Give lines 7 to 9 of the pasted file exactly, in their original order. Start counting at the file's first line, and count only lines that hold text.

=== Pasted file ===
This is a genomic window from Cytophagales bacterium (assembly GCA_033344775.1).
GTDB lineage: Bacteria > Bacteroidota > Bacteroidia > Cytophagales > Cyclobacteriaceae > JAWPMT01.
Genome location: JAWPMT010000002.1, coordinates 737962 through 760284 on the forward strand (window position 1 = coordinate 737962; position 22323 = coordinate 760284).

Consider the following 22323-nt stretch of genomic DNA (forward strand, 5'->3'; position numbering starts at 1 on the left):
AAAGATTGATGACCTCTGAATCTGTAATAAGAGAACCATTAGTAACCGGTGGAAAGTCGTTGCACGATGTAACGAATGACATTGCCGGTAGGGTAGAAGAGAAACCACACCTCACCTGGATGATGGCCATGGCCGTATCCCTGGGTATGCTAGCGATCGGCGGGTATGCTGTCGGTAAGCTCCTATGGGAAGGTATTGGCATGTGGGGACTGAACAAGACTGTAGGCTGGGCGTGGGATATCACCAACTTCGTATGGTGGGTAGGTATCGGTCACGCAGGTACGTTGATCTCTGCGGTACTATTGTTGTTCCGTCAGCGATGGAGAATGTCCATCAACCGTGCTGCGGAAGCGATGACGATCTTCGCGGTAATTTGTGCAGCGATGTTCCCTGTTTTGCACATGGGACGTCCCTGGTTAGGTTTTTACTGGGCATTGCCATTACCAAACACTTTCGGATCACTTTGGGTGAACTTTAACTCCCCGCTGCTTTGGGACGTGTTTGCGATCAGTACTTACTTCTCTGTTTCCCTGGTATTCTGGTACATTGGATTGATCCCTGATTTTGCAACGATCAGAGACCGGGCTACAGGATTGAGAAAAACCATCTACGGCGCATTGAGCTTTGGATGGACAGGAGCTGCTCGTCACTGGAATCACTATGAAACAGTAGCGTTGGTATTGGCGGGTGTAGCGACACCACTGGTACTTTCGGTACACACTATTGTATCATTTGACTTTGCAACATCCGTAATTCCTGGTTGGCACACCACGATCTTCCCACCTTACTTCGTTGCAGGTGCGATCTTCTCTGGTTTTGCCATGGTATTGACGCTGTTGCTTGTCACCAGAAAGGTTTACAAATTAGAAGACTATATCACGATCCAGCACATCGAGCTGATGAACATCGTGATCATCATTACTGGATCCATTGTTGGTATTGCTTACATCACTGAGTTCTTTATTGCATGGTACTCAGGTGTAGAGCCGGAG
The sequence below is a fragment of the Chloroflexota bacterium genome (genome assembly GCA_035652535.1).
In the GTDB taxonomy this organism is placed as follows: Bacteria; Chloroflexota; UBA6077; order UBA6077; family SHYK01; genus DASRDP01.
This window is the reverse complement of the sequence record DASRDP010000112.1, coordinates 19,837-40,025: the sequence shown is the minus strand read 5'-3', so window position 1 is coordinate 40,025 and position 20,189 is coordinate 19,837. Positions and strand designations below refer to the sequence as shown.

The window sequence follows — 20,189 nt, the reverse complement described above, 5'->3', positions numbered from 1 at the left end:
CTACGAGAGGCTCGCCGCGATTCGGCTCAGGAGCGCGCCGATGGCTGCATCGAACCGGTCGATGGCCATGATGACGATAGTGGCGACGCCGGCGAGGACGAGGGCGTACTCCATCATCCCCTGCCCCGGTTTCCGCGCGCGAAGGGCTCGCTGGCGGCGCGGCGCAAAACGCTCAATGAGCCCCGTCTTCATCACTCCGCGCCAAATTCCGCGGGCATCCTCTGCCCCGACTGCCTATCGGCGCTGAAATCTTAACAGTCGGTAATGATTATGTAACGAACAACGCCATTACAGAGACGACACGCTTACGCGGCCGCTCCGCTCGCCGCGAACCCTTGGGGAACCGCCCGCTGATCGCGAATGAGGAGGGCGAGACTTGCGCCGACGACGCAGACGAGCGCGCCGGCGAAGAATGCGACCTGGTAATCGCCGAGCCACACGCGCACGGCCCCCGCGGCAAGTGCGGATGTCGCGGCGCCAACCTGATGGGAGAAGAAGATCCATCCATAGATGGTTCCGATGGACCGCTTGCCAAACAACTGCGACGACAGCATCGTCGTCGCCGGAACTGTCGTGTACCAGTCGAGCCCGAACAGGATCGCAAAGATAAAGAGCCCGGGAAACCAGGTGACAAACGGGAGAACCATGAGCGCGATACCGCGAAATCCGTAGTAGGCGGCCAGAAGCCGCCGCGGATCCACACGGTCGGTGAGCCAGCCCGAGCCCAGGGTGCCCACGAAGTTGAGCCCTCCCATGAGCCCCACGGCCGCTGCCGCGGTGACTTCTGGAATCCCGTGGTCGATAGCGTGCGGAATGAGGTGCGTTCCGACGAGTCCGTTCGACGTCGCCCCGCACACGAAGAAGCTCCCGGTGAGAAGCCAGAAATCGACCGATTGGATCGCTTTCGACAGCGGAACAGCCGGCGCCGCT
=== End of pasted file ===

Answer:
In the GTDB taxonomy this organism is placed as follows: Bacteria; Chloroflexota; UBA6077; order UBA6077; family SHYK01; genus DASRDP01.
This window is the reverse complement of the sequence record DASRDP010000112.1, coordinates 19,837-40,025: the sequence shown is the minus strand read 5'-3', so window position 1 is coordinate 40,025 and position 20,189 is coordinate 19,837. Positions and strand designations below refer to the sequence as shown.

The window sequence follows — 20,189 nt, the reverse complement described above, 5'->3', positions numbered from 1 at the left end: